Sounds like a rule requirement is needed, but also a culture created wherein this kind of information is shared.

Stan: Yes, and it’s the culture that’s the most important one because it’s certainly true that it’s difficult for the rule to be that effective because most rules are designed to influence our behavior during a race, and these are rules that seek to influence our behavior after a race. Many people argue that such a rule is unenforceable and it can’t work. On the other hand, such a rule can help set the culture of the sport in an appropriate direction.

Additionally, such a rule can help owners do what they want to do anyway, which is to help the sport. If an owner is involved in a major incident, they may get encouraged by their builder, their designer, or their insurance company to keep the report private. But this rule would give the owners the ability to say, “No, this is a race boat. I insured it to race and these are the rules of racing, and it says I am to cooperate with a report. That’s what I’m going to do, and that’s the understanding.”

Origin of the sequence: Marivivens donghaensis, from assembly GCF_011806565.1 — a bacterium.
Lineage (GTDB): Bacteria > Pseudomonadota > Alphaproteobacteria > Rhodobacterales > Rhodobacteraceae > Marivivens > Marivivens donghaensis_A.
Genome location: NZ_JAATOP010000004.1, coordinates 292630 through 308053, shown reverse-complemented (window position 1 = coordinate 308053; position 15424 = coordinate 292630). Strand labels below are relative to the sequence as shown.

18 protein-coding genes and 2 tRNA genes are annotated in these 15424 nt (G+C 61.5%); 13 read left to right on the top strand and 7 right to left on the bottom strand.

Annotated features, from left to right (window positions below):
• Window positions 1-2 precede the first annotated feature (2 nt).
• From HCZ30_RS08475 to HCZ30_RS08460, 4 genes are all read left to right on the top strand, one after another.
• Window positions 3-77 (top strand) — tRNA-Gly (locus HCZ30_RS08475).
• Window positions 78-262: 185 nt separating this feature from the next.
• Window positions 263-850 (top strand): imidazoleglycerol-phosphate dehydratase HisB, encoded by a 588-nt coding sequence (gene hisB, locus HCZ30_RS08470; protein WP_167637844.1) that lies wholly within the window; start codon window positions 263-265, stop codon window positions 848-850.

So the rule may not be binding, but it may help to change the culture and it may help the owners to do what they want to do. The insurance companies deny ever encouraging somebody to keep something quiet, as they would. And when you ask the insurance companies about these kinds of changes, they’re hugely supportive. They said, “Hey, wait a minute. Has there been a misunderstanding? We don’t make money when keels fall off.” They’re saying that they’re huge advocates of anything the sport can do to solve the problem of having keels that aren’t adequately attached.